If the reader turns to the account of the brief amnesty which he arranged between English and Turks at Kaba Tepé, for the purpose of burying their dead and recovering arms, he will see the effect on others of Aubrey Herbert's readiness to take for granted that others were as generous as himself, and from their point of view as much in the right. It was a ticklish matter to arrange, for each army was afraid of disclosing it defences.
"There was some trouble because we were always crossing each other's lines. I talked to the Turks, one of whom pointed to the graves. "That's politics," he said. Then he pointed to the dead bodies, and said: "That's diplomacy. God pity all of us poor soldiers!"
"Much of this business was ghastly to the point of nightmare. I found a hardened old Albanian chaoush and got him to do anything I wanted. Then a lot of other Albanians came up, and I said: "Tunya tyeta." I had met some of them in Janian. They began clapping me on the back and cheering while half a dozen funeral services were going on all round, conducted by the chaplains. I had to stop them. I asked them if they did not want an Imam for a service over their own dead, but the old Albanian pagan roared with laughter and said that their souls were all right. They could look after themselves. Not many signs of fanaticism ....
"....I retired their troops and ours, walking along the line. At 4.7 I retired the white-flag men, making them shake hands with our men. Then I came to the upper end. About a dozen Turks came out. I chaffed them, and said that they would shoot me next day. They said, in a horrified chorus: "God forbid!" The Albanians laughed and cheered, and said: "We will never shoot you." Then the Australians began coming up, and said: "Good-bye, old chap; good luck!" And the Turks said: "Oghur Ola gule gule gedejekseniz, gule gule gelejekseniz" ("Smiling may you go and smiling come again"). Then I told them all to get into their trenches, and unthinkingly went up to the Turkish trench and got a deep salaam from it. I told them that neither side would fire for twenty-five minutes after they had got into the trenches. One Turk was seen out away on our left, but there was nothing to be done, and I think he was all right. A couple of rifles had gone off about twenty minutes before the end, but Potts and I went hurriedly to and fro seeing it was all right. At last we dropped into our trenches, glad that the strain was over. I walked back with Temperley. I got some raw whiskey for the infection in my throat, and iodine for where the barbed wire had torn my feet. There was a hush over the Peninsula...."
Later on he analyses the characteristics of the Turkish soldier, and the passage is also significant of his own character:
"The Turkish private soldiers, being Moslems, were inspired rather with the theocratic ideals of comradeship than by the esprit de corps of nationality, and spoke freely. They were always well treated, and this probably loosened their tongues, but Ahmed Ali was more voluble than the majority of his comrades, and I append information which he supplied as an illustration of our examinations and their results. The two sides of Turkish character were very difficult to reconcile. On the one hand, we were faced in the trenches by the stubborn and courageous Anatolian peasant, who fought to the last gasp; on the other hand, in our dugouts we had a friendly prisoner, who would overwhelm us with information. 'The fact is you are just a bit above our trenches. If only you can get your fire rather lower, you will be right into them, and here exactly is the dug-out of our captain, Riza Kiazim Bey, a poor, good man. You miss him all the time. If you will take the line of that pine-tree, you will get him."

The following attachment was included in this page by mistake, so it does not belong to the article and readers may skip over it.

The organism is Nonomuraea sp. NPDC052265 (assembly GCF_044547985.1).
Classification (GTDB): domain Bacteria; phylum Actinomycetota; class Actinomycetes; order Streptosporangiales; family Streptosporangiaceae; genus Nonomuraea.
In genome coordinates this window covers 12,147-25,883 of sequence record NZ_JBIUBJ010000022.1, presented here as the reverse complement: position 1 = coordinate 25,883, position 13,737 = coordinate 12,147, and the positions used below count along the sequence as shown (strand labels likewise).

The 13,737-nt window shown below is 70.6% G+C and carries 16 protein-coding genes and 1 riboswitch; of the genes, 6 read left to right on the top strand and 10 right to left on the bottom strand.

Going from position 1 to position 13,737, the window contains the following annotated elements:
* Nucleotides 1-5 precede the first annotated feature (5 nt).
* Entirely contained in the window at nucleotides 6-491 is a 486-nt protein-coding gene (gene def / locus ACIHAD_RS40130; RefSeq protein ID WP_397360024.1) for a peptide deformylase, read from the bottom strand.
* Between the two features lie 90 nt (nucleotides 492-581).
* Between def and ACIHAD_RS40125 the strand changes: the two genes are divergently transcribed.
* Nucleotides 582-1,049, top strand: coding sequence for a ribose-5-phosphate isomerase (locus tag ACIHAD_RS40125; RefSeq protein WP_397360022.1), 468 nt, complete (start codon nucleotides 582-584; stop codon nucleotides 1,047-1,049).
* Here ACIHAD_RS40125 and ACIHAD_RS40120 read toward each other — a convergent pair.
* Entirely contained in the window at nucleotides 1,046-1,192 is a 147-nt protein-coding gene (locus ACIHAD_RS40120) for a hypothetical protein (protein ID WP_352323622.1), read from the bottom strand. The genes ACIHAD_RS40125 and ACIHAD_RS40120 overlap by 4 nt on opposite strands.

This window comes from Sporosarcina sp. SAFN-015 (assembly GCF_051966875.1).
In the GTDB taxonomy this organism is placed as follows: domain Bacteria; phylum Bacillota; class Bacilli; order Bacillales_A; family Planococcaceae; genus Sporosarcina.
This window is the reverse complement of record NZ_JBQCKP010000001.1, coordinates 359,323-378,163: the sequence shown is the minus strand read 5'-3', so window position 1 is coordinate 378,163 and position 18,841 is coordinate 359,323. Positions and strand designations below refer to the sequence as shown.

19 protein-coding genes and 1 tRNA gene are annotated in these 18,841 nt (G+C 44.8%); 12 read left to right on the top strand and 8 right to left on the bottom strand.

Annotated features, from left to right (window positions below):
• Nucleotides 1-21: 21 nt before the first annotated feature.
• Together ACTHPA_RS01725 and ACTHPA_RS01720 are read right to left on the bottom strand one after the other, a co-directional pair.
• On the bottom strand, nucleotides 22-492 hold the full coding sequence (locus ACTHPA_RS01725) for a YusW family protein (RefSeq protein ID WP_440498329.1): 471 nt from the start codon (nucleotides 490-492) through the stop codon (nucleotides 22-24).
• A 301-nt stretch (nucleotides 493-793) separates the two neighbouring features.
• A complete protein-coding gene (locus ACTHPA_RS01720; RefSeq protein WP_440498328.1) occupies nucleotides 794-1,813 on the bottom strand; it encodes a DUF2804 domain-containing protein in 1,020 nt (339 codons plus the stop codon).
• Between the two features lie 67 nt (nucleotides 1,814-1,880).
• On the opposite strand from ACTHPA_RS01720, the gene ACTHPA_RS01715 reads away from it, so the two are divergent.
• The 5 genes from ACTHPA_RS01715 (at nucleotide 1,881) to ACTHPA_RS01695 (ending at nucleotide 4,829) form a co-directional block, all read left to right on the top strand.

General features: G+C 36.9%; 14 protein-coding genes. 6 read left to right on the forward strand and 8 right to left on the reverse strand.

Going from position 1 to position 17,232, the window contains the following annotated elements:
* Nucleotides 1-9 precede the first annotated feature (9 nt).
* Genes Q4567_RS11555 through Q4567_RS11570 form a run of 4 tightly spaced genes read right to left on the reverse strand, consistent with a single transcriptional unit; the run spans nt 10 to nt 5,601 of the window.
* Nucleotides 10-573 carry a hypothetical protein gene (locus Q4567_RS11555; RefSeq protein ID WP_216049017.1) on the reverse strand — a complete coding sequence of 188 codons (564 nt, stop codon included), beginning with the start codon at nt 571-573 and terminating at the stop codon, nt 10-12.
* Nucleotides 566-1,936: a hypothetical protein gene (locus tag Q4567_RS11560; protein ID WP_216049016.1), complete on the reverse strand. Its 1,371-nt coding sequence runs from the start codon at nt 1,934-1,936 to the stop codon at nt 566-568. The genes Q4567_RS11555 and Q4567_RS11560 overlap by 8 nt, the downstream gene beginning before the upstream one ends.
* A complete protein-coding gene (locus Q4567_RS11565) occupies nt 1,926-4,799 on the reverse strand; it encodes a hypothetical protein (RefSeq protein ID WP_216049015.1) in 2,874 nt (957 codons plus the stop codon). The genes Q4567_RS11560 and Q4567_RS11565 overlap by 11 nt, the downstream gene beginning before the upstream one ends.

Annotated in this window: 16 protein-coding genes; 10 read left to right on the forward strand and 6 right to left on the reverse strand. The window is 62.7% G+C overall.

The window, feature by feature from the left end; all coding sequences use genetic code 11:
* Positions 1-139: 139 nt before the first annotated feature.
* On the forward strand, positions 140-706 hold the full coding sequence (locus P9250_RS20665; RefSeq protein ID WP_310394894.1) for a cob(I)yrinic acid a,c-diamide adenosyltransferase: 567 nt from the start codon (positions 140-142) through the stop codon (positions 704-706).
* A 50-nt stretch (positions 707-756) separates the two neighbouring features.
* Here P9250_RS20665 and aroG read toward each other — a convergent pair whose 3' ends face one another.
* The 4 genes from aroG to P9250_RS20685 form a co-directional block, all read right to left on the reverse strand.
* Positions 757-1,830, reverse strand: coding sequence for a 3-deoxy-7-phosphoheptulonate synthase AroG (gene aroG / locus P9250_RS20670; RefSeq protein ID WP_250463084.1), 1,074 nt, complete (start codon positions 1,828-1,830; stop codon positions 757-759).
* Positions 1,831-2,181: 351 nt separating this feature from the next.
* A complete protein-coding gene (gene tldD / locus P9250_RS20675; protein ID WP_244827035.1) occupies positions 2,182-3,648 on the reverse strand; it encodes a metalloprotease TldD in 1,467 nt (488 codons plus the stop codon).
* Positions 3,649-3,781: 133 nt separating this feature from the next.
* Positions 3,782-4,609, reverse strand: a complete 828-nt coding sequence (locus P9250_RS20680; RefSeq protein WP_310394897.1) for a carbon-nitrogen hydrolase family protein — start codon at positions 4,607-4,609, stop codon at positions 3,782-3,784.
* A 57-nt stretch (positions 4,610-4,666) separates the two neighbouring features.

No one could be more alive than he both to the ludicrousness and the folly of such extreme impartiality, but this spirit controlled by more immediate loyalties and common sense was thoroughly sympathetic to him. He had an aversion from the wilful exclusiveness of esprit de corps and the blatancy of its gusto; though his public-school education, and his service as a regimental officer, had made him acquainted both with its exhilarations and its uses. He had more patience with personal vanity than with that indirect form of self-praise which boasts of belonging, as the case may be, to the finest nation, party, regiment or class in the world. It was the stone-blind zeal of corporate self-satisfaction which was most offensive to him in the Germans before and during the war, and when he ran up against the same thing in his fellow-countrymen, he had to remind himself hurriedly that they were indeed in other respects splendid and lovable fellows. That phrase "theocratic ideals of comradeship" which he uses to describe the Turkish soldier, comes very near also to describing something intensely characteristic of himself. He was possessed by an emotional sense of equality towards all men, though it was accompanied by recognition of differences between them, whether in regard to intelligence, habits, traditions or breeding. Only such differences were to him no barrier to affection and communication, while his own behaviour took for granted that they were no barrier to those with whom he was talking.